“There’s no use defending him. We’ve already gathered sufficient evidence. Your friend is quite a despicable fellow. His failed business venture demanded a great deal of money, and there was a life insurance policy on his wife for an enormous sum. He couldn’t just kill his wife with his own hands, so he tried to use you instead. Apparently he even fabricated an excuse to lure his wife to that room. She was brought inside and saw you who had, according to the rumors, gone insane. Then you shot and killed her. In any case, I’m glad your mental state has recovered so quickly since arriving here.”
As I listened, I was nearly fooled by his well-crafted story. Could my friend really have plotted such an elaborate scheme? I felt there was something wrong with the judge’s logic.
“But Mr. Magistrate, something doesn’t seem right. How did my friend manage to manipulate me so easily?”
“Isn’t that obvious too? Did you not have the habit of explaining your dreams to him in great detail? He used that to take advantage of you.”
So you see, my friend, that’s what I was told. I really pity the magistrate for wasting so much time fretting over these minute details, because he’s claiming that you used me to kill your own wife to avoid dirtying your own hands. I can’t believe he has the audacity to say those things about you. Fortunately, everything happened in a dream so it doesn’t really matter. Had it actually happened, we would be in some serious trouble.
But, you see, that magistrate just wouldn’t give up. What a pain in the ass.
“You’re mistaken about those things happening in a dream. If you still believe that, then I’ll just have to prove to you how wrong you are…” the magistrate said.
When I asked him what he had in mind, he lead me to a mirror.
“So which is it?” he asked. “Is the face you see reflected here the one from your dreams, or the one from the real world?”
When I looked in the mirror, a sickly pale, very round face stared back at me. It was nothing like the stately visage I’d seen in my dreams.
“It’s my face from the real world,” I answered honestly.
With that, the magistrate continued, an unspoken I told you in his eyes.
“Now isn’t that strange. You’ve been saying this is all a dream. But if the face you saw now was your real face, that’s really strange. Am I wrong? Now listen up. You’ve got to think hard and remember everything. This dream world that you believe in has never existed. There’s only one reality. You claimed there was an alternate reality where you had a different face, but in the end your two faces are one and the same. Are you following me? When your mental condition deteriorates, you become like a comselftaughtjapanese.completely different person. You stop combing your hair, let your beard grow out. There are even times where you’ve run around half-naked outside, eventually hiding somewhere in the mountains. You get a sunburn there and your appearance drastically changes. Let’s try one more thing while I have you here. First, ruffle your well-combed hair and make it stand up all over. Next, put on this fake beard I have here. Then we’ll apply some brown facial powder…Now take a look at your face in the mirror. Does it ring a bell? I bet it’s exactly like the face you thought you had in the other reality,” he said with a chuckle.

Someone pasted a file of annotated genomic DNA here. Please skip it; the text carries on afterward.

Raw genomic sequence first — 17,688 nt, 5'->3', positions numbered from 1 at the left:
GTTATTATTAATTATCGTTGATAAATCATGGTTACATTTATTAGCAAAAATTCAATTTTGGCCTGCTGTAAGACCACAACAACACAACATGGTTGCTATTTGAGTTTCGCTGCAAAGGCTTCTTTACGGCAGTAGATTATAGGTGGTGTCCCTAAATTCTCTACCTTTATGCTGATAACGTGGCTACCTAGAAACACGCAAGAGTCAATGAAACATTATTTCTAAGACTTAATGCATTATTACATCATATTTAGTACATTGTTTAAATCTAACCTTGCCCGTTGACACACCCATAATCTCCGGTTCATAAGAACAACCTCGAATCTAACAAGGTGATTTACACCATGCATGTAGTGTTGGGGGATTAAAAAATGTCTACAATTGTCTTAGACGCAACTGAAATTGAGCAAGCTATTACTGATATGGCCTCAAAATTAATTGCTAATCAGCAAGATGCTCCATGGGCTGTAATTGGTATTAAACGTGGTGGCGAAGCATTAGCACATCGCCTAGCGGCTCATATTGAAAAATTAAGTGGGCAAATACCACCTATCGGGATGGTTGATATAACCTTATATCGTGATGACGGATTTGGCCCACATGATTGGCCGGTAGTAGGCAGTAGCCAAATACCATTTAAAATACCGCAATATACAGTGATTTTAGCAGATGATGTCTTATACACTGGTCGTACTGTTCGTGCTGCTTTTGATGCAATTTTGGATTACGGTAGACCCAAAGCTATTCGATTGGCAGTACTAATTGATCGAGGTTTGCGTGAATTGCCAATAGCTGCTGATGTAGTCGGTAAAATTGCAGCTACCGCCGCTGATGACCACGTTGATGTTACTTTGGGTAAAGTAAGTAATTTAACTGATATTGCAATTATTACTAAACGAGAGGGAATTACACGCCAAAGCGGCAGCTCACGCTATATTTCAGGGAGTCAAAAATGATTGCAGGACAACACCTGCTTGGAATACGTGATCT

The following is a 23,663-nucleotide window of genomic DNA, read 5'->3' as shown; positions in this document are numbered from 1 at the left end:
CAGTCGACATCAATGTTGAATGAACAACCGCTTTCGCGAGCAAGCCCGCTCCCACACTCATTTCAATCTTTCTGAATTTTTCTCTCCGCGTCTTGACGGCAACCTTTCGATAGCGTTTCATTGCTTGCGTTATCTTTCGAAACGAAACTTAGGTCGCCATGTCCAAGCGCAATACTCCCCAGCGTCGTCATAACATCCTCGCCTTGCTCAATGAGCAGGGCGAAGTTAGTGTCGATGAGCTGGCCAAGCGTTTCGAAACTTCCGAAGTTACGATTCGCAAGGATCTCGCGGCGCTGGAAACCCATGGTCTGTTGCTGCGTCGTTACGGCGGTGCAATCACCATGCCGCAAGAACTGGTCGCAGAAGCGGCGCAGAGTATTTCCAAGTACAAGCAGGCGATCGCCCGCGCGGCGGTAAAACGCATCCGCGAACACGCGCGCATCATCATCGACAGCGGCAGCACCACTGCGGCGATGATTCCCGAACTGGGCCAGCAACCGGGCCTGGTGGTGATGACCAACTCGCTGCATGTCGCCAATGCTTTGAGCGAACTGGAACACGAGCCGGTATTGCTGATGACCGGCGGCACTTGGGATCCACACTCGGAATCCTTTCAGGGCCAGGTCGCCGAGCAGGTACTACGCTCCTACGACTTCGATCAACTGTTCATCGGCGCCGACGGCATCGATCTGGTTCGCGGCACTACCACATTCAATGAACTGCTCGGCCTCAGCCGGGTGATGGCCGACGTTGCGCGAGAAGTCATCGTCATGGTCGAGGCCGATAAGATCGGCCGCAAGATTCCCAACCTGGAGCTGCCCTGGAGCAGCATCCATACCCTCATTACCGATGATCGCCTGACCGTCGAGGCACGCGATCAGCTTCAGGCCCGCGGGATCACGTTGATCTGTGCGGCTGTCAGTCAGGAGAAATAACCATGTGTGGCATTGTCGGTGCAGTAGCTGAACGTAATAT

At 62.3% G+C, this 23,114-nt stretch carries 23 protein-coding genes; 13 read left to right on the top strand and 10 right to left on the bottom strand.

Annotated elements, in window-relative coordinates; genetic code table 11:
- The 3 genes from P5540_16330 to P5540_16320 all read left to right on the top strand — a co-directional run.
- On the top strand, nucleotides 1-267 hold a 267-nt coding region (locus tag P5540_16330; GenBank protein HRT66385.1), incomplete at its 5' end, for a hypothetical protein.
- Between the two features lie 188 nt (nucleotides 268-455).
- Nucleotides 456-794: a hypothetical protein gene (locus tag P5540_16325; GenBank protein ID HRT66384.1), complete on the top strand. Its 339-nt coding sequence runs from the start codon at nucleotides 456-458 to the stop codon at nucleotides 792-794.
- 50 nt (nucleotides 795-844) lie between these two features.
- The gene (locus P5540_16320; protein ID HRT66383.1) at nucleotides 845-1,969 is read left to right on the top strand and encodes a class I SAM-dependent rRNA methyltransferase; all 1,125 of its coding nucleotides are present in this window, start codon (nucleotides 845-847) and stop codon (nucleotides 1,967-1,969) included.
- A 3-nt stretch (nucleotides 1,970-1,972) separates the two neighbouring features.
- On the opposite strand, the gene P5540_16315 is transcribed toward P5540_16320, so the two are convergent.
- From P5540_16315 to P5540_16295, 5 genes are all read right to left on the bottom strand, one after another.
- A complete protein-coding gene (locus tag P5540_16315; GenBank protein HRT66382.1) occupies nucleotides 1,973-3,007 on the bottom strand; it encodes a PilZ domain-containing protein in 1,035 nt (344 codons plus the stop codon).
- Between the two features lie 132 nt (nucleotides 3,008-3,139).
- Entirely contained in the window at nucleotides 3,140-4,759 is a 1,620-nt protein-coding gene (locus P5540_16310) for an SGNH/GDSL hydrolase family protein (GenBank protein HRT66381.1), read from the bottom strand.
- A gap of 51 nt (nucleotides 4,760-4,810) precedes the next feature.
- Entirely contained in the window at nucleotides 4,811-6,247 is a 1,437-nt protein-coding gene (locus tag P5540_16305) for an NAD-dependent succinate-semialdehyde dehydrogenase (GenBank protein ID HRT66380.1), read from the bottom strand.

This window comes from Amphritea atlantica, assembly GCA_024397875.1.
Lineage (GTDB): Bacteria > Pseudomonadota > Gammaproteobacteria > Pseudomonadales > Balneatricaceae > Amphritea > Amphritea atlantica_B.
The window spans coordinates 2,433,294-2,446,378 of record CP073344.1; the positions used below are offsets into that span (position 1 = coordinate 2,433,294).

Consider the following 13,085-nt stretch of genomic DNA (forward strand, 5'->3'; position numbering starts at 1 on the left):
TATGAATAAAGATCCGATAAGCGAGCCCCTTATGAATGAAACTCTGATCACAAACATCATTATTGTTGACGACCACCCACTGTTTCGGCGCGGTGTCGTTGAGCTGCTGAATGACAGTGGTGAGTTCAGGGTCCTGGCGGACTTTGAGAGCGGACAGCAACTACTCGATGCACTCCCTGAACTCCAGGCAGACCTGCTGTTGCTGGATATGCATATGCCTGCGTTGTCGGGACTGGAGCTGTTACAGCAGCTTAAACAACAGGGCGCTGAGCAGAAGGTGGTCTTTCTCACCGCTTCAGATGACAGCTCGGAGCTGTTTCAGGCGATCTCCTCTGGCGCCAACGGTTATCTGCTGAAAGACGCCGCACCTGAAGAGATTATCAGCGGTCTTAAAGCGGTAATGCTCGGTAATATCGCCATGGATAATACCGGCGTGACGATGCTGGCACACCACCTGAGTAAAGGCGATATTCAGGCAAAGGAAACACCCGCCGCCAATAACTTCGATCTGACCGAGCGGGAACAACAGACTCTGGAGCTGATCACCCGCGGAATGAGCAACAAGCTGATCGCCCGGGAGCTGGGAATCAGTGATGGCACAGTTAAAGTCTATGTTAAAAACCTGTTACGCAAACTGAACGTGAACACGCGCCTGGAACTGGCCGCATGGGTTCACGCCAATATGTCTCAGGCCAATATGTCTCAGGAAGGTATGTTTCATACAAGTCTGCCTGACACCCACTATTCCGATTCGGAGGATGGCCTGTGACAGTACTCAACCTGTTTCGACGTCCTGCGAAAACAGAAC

I was utterly shocked. The magistrate was right…But wait a minute, something was still fishy. His skill in solving this case appeared impeccable, yet the truth was far from that. He knew practically nothing about math, and his logic was completely off. In other words, he had secretly retouched my face in the dream world with makeup to make it look identical to my real face. Then he had undone that disguise to return my dream face to its prior state. This by no means proves the magistrate’s one-sided story. I knew it–I’m definitely dreaming.
That sure was a close call. It’s like I’ve been saying, my friend: we’re both in the middle of a dream now…
Just then, the steel door opened with a creak. As I expected, the head prison guard silently entered carrying handcuffs, followed by the warden, skinny as a bird, and the prison chaplain who resembled a large potato wrapped in a gold brocade vestment.
“If you’ll pardon me for interrupting you…” said the prison guard. “The time has come to execute the prisoner’s sentence, so Mr. Tomoeda, I’d like to ask you to leave.”
My friend stood up abruptly from his chair. He embraced me, glaring at the others.
“You mustn’t be afraid. Whatever anyone says, this is all part of a dream, even if you are about to climb the gallows. You mustn’t believe you’re actually going to die, because ultimately, you’re just dreaming about being executed. There’s absolutely nothing to be afraid of…As soon as you get too uncomfortable, just wake up from this dream. I’m sure a moment later you’ll find yourself in a warm bed, hearing your children in the next room switching on the radio to listen to the morning calisthenics. Don’t stay there mulling about the terrible dream you just had; quickly jump out of bed so you aren’t late to work. Well then, if you’ll excuse me…” And with that, he left my prison cell.
Yes, yes! I knew it was a dream! Gallows…bring on the gallows!
(English translation Copyright © 2019 by J. D. Wisgo)
Please see selftaughtjapanese.com for more information about J.D. Wisgo and his translations.